One diagnostic test that may help is bloodwork. About 4 in 5 adults with severe asthma have a form called eosinophilic asthma, or “e-asthma,” which is driven by too many white blood cells in the body. These patients will have increased levels of inflammation, which could prompt asthma symptoms as well as other difficulties, such as chronic sinus infections, a stuffy nose, swelling in the face, a rash or hives, and dizziness.
Breathing difficulties can create trauma and anxiety
Struggling to catch your breath or breathe deeply isn’t just frustrating—it can be upsetting enough to trigger posttraumatic stress disorder (PTSD). A 2011 study in the European Respiratory Journal found there’s a bidirectional relationship between PTSD and asthma. Those with one condition are more likely to develop the other.
That doesn’t surprise Virginia-based Christi Winstead, 35, an advocate in the severe asthma community.
“It’s difficult to separate mental health from a diagnosis of severe asthma, because there’s a certain amount of trauma related to this condition,” she says. “The fear of not being able to breathe is so overwhelming that even with mild symptoms like shortness of breath or a fast heart rate, it can be triggering.”
Winstead has worked closely with a medical trauma specialist who has experience with chronic illnesses, so she’s able to recognize the way physical symptoms may be affecting her mental state. She argues that physicians should consider this aspect of the disease because it can significantly impact how symptoms progress. For example, a mild symptom that may have been resolved with a rescue inhaler can become uncontrollable when trauma is sparked, and that could lead to hospitalization and more intensive treatment.
“Fortunately, I have a pulmonologist who asks how I’m feeling, and that doesn’t mean only my body,” Winstead adds. “Rather than asking about my asthma, it’s a conversation about how I’m doing as a person. That check-in, before any clinical discussion, is really helpful for reducing the effects of trauma.”
In addition to PTSD, people with severe asthma can struggle with other mental health challenges, particularly anxiety. Part of the cause is uncertainty, believes Matlach. For example, she’s gone through periods of being scared to drive because she’s concerned about having an asthma attack so intense that it might render her unconscious from being unable to breathe.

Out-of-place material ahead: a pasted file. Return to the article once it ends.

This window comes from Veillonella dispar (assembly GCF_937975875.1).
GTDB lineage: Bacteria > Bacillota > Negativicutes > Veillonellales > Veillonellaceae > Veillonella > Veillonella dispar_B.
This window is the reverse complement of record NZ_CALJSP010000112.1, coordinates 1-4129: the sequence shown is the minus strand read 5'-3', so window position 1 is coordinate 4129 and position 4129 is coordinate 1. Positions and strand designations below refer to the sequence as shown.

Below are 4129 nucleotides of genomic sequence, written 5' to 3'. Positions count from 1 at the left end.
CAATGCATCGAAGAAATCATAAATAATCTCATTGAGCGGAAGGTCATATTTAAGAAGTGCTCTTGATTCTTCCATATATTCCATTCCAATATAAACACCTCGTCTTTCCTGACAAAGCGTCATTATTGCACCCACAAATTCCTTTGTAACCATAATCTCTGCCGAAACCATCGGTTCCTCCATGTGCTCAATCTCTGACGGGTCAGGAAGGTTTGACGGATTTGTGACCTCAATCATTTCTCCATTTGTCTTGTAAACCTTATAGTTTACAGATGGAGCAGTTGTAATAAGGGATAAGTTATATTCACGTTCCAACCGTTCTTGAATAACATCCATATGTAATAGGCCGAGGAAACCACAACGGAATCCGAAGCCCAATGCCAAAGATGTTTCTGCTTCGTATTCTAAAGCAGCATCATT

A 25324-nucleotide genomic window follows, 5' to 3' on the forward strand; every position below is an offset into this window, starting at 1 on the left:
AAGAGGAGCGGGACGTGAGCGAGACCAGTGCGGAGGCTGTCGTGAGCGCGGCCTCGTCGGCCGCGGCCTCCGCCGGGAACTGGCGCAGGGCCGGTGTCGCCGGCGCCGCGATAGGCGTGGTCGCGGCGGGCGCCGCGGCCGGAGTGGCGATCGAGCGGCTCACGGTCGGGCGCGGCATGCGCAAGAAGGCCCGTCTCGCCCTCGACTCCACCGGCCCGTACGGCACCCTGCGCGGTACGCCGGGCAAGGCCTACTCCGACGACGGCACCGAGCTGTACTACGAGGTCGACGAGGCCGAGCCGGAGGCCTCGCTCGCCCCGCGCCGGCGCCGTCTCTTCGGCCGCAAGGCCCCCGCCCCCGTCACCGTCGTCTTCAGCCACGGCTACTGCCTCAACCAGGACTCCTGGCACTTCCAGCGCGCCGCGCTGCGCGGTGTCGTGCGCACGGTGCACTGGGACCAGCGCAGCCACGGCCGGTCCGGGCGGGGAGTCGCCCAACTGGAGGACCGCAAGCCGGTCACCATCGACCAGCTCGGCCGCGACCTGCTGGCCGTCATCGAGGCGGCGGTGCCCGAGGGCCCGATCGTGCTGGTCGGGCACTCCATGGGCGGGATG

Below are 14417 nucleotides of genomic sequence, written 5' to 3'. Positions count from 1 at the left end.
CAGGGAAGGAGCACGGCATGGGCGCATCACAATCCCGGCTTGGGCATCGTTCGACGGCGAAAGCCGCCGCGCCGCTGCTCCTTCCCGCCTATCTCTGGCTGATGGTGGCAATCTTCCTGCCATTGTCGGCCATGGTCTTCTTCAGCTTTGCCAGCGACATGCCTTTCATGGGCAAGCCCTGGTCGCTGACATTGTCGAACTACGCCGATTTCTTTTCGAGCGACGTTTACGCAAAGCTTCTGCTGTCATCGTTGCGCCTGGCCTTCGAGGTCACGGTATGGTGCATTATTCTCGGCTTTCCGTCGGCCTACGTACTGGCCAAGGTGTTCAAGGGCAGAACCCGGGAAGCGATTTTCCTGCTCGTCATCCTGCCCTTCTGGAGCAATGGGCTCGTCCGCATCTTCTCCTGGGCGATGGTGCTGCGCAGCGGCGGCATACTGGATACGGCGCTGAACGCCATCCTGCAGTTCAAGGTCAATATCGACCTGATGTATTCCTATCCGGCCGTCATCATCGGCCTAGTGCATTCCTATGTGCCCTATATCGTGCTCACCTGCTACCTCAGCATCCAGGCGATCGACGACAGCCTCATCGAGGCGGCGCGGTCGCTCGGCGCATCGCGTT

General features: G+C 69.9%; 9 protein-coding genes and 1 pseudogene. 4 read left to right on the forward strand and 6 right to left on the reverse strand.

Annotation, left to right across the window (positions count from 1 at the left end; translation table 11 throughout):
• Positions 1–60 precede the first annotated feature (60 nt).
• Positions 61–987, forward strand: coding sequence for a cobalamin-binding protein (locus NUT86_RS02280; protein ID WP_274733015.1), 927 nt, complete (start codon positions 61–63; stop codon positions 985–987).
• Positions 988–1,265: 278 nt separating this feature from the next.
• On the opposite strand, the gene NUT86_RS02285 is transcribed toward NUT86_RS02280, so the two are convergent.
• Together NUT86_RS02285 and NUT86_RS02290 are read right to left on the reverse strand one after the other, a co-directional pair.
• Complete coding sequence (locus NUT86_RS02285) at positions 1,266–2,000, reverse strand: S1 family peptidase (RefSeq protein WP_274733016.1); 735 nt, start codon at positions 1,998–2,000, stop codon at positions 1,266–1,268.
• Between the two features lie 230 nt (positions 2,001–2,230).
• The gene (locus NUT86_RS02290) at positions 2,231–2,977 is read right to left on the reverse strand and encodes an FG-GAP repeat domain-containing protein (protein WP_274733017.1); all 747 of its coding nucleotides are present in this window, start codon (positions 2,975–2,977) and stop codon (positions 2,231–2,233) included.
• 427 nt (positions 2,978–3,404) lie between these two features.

According to 2021 research in Brain, Behavior & Immunity, people with asthma are three times more likely to develop anxiety and depression than the general population, and those researchers note that chronic inflammation—the kind seen with e-asthma—could increase risk as well. The condition can also lead to symptoms such as sadness, fear, and social withdrawal.
“If a doctor isn’t comfortable addressing the mental-health aspect of severe asthma, it would be helpful to have a referral to a mental-health professional handy,” Winstead says.
Read More: What to Know About Severe Asthma in Kids
Like all patients, severe asthma patients just want to be heard
A common thread that weaves all these patient suggestions together is taking the condition seriously and understanding that severe asthma isn’t just a collection of symptoms that are slightly worse than regular asthma. In reality, they’re significantly more intense and can impact mental as well as physical health.
“It would be helpful for doctors to ask more questions than they do currently,” says Brian Hoffman, 59, a California resident who was diagnosed with severe asthma at age 2. The conditions runs in his family: both his father and his son have severe asthma. “We’re asked about how often we use rescue inhalers, for instance, but there are so many other questions that could help a doctor understand the scope of our experience.”
He suggests doctors ask questions like: Is your asthma worse in the morning or at night? How is your sleep quality? Do you experience mood changes throughout the day because of your condition? Do you feel like you don’t go out and socialize as much as you want to due to your severe asthma? What’s your reaction to exercise, and are you interested in increasing your level of activity? Are there any side effects from your medication that are affecting your quality of life?
“Not only do questions like these help doctors understand what’s going on, but they also help patients be more reflective about their experience,” Hoffman says. “Maybe as someone with severe asthma, you don’t realize you’re not seeing your friends enough until you’re asked about that, for example.”
Since the condition can impact everyday life, making sure patients feel supported is essential for better care.
“Severe asthma requires a treatment plan that includes worst-case scenarios and recognition of symptoms that may be unexpected, like extreme fatigue,” Matlach says. “Having a doctor who really listens to you and works with you can go such a long way toward making you feel supported.”
More Must-Reads From TIME